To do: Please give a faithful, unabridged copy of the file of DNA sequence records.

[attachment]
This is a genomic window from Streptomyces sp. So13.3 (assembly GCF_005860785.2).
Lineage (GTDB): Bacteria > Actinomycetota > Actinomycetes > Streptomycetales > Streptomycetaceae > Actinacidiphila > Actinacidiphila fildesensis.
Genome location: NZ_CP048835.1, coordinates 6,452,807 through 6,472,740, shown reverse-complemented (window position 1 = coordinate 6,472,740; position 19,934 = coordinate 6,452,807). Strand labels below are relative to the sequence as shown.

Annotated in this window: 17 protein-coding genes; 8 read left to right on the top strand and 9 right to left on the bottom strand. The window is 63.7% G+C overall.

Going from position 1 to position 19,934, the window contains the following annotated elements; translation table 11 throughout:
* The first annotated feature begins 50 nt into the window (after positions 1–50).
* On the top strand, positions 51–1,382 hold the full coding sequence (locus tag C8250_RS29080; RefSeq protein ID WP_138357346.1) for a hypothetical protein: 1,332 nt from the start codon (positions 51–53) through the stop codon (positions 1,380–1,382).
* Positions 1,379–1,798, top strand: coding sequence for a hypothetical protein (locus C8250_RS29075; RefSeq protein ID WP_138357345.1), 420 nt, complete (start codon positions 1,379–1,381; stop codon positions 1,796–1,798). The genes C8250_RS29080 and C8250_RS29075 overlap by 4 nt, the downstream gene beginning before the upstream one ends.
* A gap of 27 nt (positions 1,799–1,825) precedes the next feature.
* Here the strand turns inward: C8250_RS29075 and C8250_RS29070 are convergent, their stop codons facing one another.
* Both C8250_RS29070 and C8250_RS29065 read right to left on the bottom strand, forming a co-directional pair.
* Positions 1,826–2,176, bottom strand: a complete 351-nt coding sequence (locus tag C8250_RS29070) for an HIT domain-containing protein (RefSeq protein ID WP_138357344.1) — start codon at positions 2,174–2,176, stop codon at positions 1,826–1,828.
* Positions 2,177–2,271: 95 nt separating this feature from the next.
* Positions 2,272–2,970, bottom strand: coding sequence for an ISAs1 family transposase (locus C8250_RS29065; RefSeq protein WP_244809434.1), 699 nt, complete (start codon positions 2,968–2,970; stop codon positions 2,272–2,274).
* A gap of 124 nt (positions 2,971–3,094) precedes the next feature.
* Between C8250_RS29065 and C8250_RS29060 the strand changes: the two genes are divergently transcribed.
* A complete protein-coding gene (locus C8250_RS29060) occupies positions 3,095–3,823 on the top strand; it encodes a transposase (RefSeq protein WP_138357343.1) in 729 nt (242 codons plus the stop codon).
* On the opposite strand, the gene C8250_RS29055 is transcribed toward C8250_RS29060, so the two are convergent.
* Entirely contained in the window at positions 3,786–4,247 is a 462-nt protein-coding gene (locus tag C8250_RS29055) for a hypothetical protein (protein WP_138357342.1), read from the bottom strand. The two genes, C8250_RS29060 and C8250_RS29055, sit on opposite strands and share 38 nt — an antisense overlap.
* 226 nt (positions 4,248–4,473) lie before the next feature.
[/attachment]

This is a genomic window from Streptomyces sp. So13.3 (assembly GCF_005860785.2).
Lineage (GTDB): Bacteria > Actinomycetota > Actinomycetes > Streptomycetales > Streptomycetaceae > Actinacidiphila > Actinacidiphila fildesensis.
Genome location: NZ_CP048835.1, coordinates 6,452,807 through 6,472,740, shown reverse-complemented (window position 1 = coordinate 6,472,740; position 19,934 = coordinate 6,452,807). Strand labels below are relative to the sequence as shown.

Annotated in this window: 17 protein-coding genes; 8 read left to right on the top strand and 9 right to left on the bottom strand. The window is 63.7% G+C overall.

Going from position 1 to position 19,934, the window contains the following annotated elements; translation table 11 throughout:
* The first annotated feature begins 50 nt into the window (after positions 1–50).
* On the top strand, positions 51–1,382 hold the full coding sequence (locus tag C8250_RS29080; RefSeq protein ID WP_138357346.1) for a hypothetical protein: 1,332 nt from the start codon (positions 51–53) through the stop codon (positions 1,380–1,382).
* Positions 1,379–1,798, top strand: coding sequence for a hypothetical protein (locus C8250_RS29075; RefSeq protein ID WP_138357345.1), 420 nt, complete (start codon positions 1,379–1,381; stop codon positions 1,796–1,798). The genes C8250_RS29080 and C8250_RS29075 overlap by 4 nt, the downstream gene beginning before the upstream one ends.
* A gap of 27 nt (positions 1,799–1,825) precedes the next feature.
* Here the strand turns inward: C8250_RS29075 and C8250_RS29070 are convergent, their stop codons facing one another.
* Both C8250_RS29070 and C8250_RS29065 read right to left on the bottom strand, forming a co-directional pair.
* Positions 1,826–2,176, bottom strand: a complete 351-nt coding sequence (locus tag C8250_RS29070) for an HIT domain-containing protein (RefSeq protein ID WP_138357344.1) — start codon at positions 2,174–2,176, stop codon at positions 1,826–1,828.
* Positions 2,177–2,271: 95 nt separating this feature from the next.
* Positions 2,272–2,970, bottom strand: coding sequence for an ISAs1 family transposase (locus C8250_RS29065; RefSeq protein WP_244809434.1), 699 nt, complete (start codon positions 2,968–2,970; stop codon positions 2,272–2,274).
* A gap of 124 nt (positions 2,971–3,094) precedes the next feature.
* Between C8250_RS29065 and C8250_RS29060 the strand changes: the two genes are divergently transcribed.
* A complete protein-coding gene (locus C8250_RS29060) occupies positions 3,095–3,823 on the top strand; it encodes a transposase (RefSeq protein WP_138357343.1) in 729 nt (242 codons plus the stop codon).
* On the opposite strand, the gene C8250_RS29055 is transcribed toward C8250_RS29060, so the two are convergent.
* Entirely contained in the window at positions 3,786–4,247 is a 462-nt protein-coding gene (locus tag C8250_RS29055) for a hypothetical protein (protein WP_138357342.1), read from the bottom strand. The two genes, C8250_RS29060 and C8250_RS29055, sit on opposite strands and share 38 nt — an antisense overlap.
* 226 nt (positions 4,248–4,473) lie before the next feature.